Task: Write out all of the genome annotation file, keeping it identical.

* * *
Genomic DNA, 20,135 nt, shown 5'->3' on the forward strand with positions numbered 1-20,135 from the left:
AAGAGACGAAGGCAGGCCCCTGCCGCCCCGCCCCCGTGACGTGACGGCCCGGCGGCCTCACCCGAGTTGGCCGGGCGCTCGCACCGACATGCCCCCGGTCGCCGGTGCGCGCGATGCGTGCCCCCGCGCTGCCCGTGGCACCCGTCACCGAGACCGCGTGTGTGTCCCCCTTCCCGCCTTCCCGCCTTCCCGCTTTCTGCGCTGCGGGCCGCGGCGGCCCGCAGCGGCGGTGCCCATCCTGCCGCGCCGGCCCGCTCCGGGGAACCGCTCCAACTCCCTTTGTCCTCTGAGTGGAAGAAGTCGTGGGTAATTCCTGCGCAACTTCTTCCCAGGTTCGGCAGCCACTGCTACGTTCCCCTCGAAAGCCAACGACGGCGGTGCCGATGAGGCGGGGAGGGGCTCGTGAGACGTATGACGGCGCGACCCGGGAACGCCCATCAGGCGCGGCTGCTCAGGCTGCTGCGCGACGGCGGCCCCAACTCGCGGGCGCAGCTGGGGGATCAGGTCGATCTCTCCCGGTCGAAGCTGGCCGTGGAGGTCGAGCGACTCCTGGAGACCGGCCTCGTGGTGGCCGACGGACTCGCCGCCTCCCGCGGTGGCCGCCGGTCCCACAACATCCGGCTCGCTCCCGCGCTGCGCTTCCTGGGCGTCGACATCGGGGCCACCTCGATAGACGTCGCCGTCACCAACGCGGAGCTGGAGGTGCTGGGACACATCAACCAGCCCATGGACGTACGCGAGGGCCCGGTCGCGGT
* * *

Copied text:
Genomic DNA, 20,135 nt, shown 5'->3' on the forward strand with positions numbered 1-20,135 from the left:
AAGAGACGAAGGCAGGCCCCTGCCGCCCCGCCCCCGTGACGTGACGGCCCGGCGGCCTCACCCGAGTTGGCCGGGCGCTCGCACCGACATGCCCCCGGTCGCCGGTGCGCGCGATGCGTGCCCCCGCGCTGCCCGTGGCACCCGTCACCGAGACCGCGTGTGTGTCCCCCTTCCCGCCTTCCCGCCTTCCCGCTTTCTGCGCTGCGGGCCGCGGCGGCCCGCAGCGGCGGTGCCCATCCTGCCGCGCCGGCCCGCTCCGGGGAACCGCTCCAACTCCCTTTGTCCTCTGAGTGGAAGAAGTCGTGGGTAATTCCTGCGCAACTTCTTCCCAGGTTCGGCAGCCACTGCTACGTTCCCCTCGAAAGCCAACGACGGCGGTGCCGATGAGGCGGGGAGGGGCTCGTGAGACGTATGACGGCGCGACCCGGGAACGCCCATCAGGCGCGGCTGCTCAGGCTGCTGCGCGACGGCGGCCCCAACTCGCGGGCGCAGCTGGGGGATCAGGTCGATCTCTCCCGGTCGAAGCTGGCCGTGGAGGTCGAGCGACTCCTGGAGACCGGCCTCGTGGTGGCCGACGGACTCGCCGCCTCCCGCGGTGGCCGCCGGTCCCACAACATCCGGCTCGCTCCCGCGCTGCGCTTCCTGGGCGTCGACATCGGGGCCACCTCGATAGACGTCGCCGTCACCAACGCGGAGCTGGAGGTGCTGGGACACATCAACCAGCCCATGGACGTACGCGAGGGCCCGGTCGCGGT